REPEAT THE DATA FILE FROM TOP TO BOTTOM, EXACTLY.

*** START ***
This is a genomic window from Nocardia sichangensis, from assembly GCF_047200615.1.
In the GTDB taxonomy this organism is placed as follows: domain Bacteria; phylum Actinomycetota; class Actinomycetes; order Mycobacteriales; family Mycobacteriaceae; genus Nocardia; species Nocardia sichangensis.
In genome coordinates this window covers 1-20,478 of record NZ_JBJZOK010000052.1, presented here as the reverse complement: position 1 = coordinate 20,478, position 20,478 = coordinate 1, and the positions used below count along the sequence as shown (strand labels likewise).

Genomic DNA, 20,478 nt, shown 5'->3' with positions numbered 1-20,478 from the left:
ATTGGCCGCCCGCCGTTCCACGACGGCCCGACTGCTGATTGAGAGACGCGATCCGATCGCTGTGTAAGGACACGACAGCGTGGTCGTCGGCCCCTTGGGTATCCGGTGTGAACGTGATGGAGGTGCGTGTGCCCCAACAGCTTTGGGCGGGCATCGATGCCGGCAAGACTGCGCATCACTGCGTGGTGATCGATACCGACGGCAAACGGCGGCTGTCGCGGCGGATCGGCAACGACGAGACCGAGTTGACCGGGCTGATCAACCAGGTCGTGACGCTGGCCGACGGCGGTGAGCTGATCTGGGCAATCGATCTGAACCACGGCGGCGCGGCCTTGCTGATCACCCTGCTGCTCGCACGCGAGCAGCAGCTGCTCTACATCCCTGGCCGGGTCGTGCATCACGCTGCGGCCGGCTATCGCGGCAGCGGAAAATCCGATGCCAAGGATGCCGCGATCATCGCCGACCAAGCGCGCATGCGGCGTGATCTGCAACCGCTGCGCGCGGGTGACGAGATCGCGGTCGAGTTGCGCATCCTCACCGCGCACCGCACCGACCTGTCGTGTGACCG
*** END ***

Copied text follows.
This is a genomic window from Nocardia sichangensis, from assembly GCF_047200615.1.
In the GTDB taxonomy this organism is placed as follows: domain Bacteria; phylum Actinomycetota; class Actinomycetes; order Mycobacteriales; family Mycobacteriaceae; genus Nocardia; species Nocardia sichangensis.
In genome coordinates this window covers 1-20,478 of record NZ_JBJZOK010000052.1, presented here as the reverse complement: position 1 = coordinate 20,478, position 20,478 = coordinate 1, and the positions used below count along the sequence as shown (strand labels likewise).

Genomic DNA, 20,478 nt, shown 5'->3' with positions numbered 1-20,478 from the left:
ATTGGCCGCCCGCCGTTCCACGACGGCCCGACTGCTGATTGAGAGACGCGATCCGATCGCTGTGTAAGGACACGACAGCGTGGTCGTCGGCCCCTTGGGTATCCGGTGTGAACGTGATGGAGGTGCGTGTGCCCCAACAGCTTTGGGCGGGCATCGATGCCGGCAAGACTGCGCATCACTGCGTGGTGATCGATACCGACGGCAAACGGCGGCTGTCGCGGCGGATCGGCAACGACGAGACCGAGTTGACCGGGCTGATCAACCAGGTCGTGACGCTGGCCGACGGCGGTGAGCTGATCTGGGCAATCGATCTGAACCACGGCGGCGCGGCCTTGCTGATCACCCTGCTGCTCGCACGCGAGCAGCAGCTGCTCTACATCCCTGGCCGGGTCGTGCATCACGCTGCGGCCGGCTATCGCGGCAGCGGAAAATCCGATGCCAAGGATGCCGCGATCATCGCCGACCAAGCGCGCATGCGGCGTGATCTGCAACCGCTGCGCGCGGGTGACGAGATCGCGGTCGAGTTGCGCATCCTCACCGCGCACCGCACCGACCTGTCGTGTGACCG